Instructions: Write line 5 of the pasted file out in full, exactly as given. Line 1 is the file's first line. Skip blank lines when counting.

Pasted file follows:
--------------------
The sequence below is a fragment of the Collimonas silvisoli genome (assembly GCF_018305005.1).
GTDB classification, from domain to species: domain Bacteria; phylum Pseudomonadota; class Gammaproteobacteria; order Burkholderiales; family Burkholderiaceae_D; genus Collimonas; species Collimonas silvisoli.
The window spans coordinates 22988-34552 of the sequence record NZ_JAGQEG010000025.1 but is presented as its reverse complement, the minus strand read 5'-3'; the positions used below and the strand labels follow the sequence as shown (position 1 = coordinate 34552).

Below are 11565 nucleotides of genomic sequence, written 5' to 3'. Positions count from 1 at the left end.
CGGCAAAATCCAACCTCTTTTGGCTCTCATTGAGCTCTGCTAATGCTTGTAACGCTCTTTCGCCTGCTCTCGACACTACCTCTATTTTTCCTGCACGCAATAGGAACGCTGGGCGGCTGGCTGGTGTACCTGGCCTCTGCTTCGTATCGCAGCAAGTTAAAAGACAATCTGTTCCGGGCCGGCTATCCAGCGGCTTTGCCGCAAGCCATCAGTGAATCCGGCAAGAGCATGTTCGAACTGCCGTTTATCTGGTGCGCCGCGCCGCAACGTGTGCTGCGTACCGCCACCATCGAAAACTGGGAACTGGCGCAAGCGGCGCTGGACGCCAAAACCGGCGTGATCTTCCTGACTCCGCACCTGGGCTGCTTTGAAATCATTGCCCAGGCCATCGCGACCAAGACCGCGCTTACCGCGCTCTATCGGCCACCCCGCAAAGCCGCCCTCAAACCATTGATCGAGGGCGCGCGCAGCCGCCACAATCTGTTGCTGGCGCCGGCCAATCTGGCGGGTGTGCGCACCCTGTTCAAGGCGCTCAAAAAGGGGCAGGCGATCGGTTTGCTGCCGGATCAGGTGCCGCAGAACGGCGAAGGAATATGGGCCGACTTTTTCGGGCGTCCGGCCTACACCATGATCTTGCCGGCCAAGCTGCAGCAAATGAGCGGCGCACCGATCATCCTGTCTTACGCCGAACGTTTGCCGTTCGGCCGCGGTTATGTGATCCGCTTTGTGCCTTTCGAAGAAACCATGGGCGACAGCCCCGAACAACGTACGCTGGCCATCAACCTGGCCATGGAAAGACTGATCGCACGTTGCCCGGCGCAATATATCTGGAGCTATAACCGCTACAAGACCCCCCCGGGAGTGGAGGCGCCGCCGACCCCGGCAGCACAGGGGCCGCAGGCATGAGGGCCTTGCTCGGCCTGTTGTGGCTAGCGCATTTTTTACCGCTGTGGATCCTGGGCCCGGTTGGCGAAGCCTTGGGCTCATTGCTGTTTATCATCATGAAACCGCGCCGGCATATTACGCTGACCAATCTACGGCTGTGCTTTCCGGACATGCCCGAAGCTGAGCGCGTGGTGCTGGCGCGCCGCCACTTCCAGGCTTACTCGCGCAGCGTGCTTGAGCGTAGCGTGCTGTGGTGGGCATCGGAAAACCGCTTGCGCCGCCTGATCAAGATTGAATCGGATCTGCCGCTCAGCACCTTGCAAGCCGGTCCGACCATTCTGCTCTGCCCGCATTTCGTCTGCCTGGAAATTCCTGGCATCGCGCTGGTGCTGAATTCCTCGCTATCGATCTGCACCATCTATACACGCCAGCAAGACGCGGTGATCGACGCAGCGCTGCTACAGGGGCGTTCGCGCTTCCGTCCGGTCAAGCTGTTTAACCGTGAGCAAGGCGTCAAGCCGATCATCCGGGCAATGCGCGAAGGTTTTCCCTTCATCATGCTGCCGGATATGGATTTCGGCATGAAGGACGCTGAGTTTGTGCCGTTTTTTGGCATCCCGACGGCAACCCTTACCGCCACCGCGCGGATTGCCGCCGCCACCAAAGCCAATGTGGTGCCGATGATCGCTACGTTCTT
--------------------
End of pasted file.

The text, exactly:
CGGCAAAATCCAACCTCTTTTGGCTCTCATTGAGCTCTGCTAATGCTTGTAACGCTCTTTCGCCTGCTCTCGACACTACCTCTATTTTTCCTGCACGCAATAGGAACGCTGGGCGGCTGGCTGGTGTACCTGGCCTCTGCTTCGTATCGCAGCAAGTTAAAAGACAATCTGTTCCGGGCCGGCTATCCAGCGGCTTTGCCGCAAGCCATCAGTGAATCCGGCAAGAGCATGTTCGAACTGCCGTTTATCTGGTGCGCCGCGCCGCAACGTGTGCTGCGTACCGCCACCATCGAAAACTGGGAACTGGCGCAAGCGGCGCTGGACGCCAAAACCGGCGTGATCTTCCTGACTCCGCACCTGGGCTGCTTTGAAATCATTGCCCAGGCCATCGCGACCAAGACCGCGCTTACCGCGCTCTATCGGCCACCCCGCAAAGCCGCCCTCAAACCATTGATCGAGGGCGCGCGCAGCCGCCACAATCTGTTGCTGGCGCCGGCCAATCTGGCGGGTGTGCGCACCCTGTTCAAGGCGCTCAAAAAGGGGCAGGCGATCGGTTTGCTGCCGGATCAGGTGCCGCAGAACGGCGAAGGAATATGGGCCGACTTTTTCGGGCGTCCGGCCTACACCATGATCTTGCCGGCCAAGCTGCAGCAAATGAGCGGCGCACCGATCATCCTGTCTTACGCCGAACGTTTGCCGTTCGGCCGCGGTTATGTGATCCGCTTTGTGCCTTTCGAAGAAACCATGGGCGACAGCCCCGAACAACGTACGCTGGCCATCAACCTGGCCATGGAAAGACTGATCGCACGTTGCCCGGCGCAATATATCTGGAGCTATAACCGCTACAAGACCCCCCCGGGAGTGGAGGCGCCGCCGACCCCGGCAGCACAGGGGCCGCAGGCATGAGGGCCTTGCTCGGCCTGTTGTGGCTAGCGCATTTTTTACCGCTGTGGATCCTGGGCCCGGTTGGCGAAGCCTTGGGCTCATTGCTGTTTATCATCATGAAACCGCGCCGGCATATTACGCTGACCAATCTACGGCTGTGCTTTCCGGACATGCCCGAAGCTGAGCGCGTGGTGCTGGCGCGCCGCCACTTCCAGGCTTACTCGCGCAGCGTGCTTGAGCGTAGCGTGCTGTGGTGGGCATCGGAAAACCGCTTGCGCCGCCTGATCAAGATTGAATCGGATCTGCCGCTCAGCACCTTGCAAGCCGGTCCGACCATTCTGCTCTGCCCGCATTTCGTCTGCCTGGAAATTCCTGGCATCGCGCTGGTGCTGAATTCCTCGCTATCGATCTGCACCATCTATACACGCCAGCAAGACGCGGTGATCGACGCAGCGCTGCTACAGGGGCGTTCGCGCTTCCGTCCGGTCAAGCTGTTTAACCGTGAGCAAGGCGTCAAGCCGATCATCCGGGCAATGCGCGAAGGTTTTCCCTTCATCATGCTGCCGGATATGGATTTCGGCATGAAGGACGCTGAGTTTGTGCCGTTTTTTGGCATCCCGACGGCAACCCTTACCGCCACCGCGCGGATTGCCGCCGCCACCAAAGCCAATGTGGTGCCGATGATCGCTACGTTCTT